The authors introduce readers to the research documenting racial and ethnic gaps in school readiness. They describe the key tests, including the Peabody Picture Vocabulary Test (PPVT), the Early Childhood Longitudinal Study (ECLS), and several intelligence tests, and describe how they have been administered to several important national samples of children.

Next, the authors review the different estimates of the gaps and discuss how to interpret these differences. In interpreting test results, researchers use the statistical term "standard deviation" to compare scores across the tests. On average, the tests find a gap of about 1 standard deviation. The ECLS-K estimate is the lowest, about half a standard deviation. The PPVT estimate is the highest, sometimes more than 1 standard deviation. When researchers adjust those gaps statistically to take into account different outside factors that might affect children's test scores, such as family income or home environment, the gap narrows but does not disappear.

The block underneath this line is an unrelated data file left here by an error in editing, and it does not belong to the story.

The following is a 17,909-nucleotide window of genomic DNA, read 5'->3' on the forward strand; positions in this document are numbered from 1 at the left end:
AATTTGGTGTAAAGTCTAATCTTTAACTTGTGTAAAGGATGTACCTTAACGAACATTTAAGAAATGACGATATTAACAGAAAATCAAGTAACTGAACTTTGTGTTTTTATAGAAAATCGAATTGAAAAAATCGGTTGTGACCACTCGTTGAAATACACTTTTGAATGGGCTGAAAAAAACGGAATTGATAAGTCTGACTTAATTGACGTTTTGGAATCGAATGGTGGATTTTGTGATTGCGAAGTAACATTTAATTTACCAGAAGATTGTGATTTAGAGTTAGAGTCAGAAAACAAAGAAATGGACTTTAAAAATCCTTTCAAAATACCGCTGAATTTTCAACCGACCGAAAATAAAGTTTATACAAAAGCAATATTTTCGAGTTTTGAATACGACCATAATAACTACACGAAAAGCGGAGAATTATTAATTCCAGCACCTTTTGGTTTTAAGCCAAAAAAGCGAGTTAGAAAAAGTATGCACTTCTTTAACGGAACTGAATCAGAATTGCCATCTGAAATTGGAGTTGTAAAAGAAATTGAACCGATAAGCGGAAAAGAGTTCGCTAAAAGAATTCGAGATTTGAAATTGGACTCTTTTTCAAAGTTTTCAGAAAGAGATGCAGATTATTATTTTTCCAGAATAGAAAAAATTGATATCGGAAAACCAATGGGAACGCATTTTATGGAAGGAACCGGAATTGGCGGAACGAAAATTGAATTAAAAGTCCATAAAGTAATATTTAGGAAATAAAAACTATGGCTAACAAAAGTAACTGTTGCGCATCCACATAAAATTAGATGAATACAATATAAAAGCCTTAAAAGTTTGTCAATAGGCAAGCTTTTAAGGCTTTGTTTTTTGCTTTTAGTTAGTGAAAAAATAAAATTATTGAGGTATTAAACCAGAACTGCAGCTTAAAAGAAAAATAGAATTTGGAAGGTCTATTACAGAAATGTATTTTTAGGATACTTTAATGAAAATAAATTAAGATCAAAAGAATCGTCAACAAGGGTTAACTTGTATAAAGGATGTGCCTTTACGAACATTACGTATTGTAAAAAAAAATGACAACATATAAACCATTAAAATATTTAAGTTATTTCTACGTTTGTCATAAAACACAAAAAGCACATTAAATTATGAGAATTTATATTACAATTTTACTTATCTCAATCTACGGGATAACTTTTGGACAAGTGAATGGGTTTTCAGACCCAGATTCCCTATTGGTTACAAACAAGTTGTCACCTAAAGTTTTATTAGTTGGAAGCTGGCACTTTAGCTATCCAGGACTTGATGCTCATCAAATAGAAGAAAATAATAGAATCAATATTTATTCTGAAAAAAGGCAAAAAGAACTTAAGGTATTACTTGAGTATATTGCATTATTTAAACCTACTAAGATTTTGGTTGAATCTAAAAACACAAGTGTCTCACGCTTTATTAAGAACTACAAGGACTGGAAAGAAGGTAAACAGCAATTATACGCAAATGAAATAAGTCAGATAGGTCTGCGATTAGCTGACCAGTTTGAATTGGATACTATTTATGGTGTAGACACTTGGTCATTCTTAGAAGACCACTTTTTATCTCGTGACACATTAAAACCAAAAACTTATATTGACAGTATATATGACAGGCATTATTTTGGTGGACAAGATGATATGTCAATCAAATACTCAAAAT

Why such different estimates of the gap? The authors consider explanations such as differences in the samples, racial or ethnic bias in the tests, and whether the tests reflect different aspects of school "readiness," and conclude that none is likely to explain the varying estimates. Another possible explanation is the Spearman Hypothesis—that all tests are imperfect measures of a general ability construct, g; the more highly a given test correlates with g, the larger the gap will be. But the Spearman Hypothesis, too, leaves questions to be investigated.

A gap of 1 standard deviation may not seem large, but the authors show clearly how it results in striking disparities in the performance of black and white students and why it should be of serious concern to policymakers.


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pp. 15-34
Launched on MUSE
Open Access
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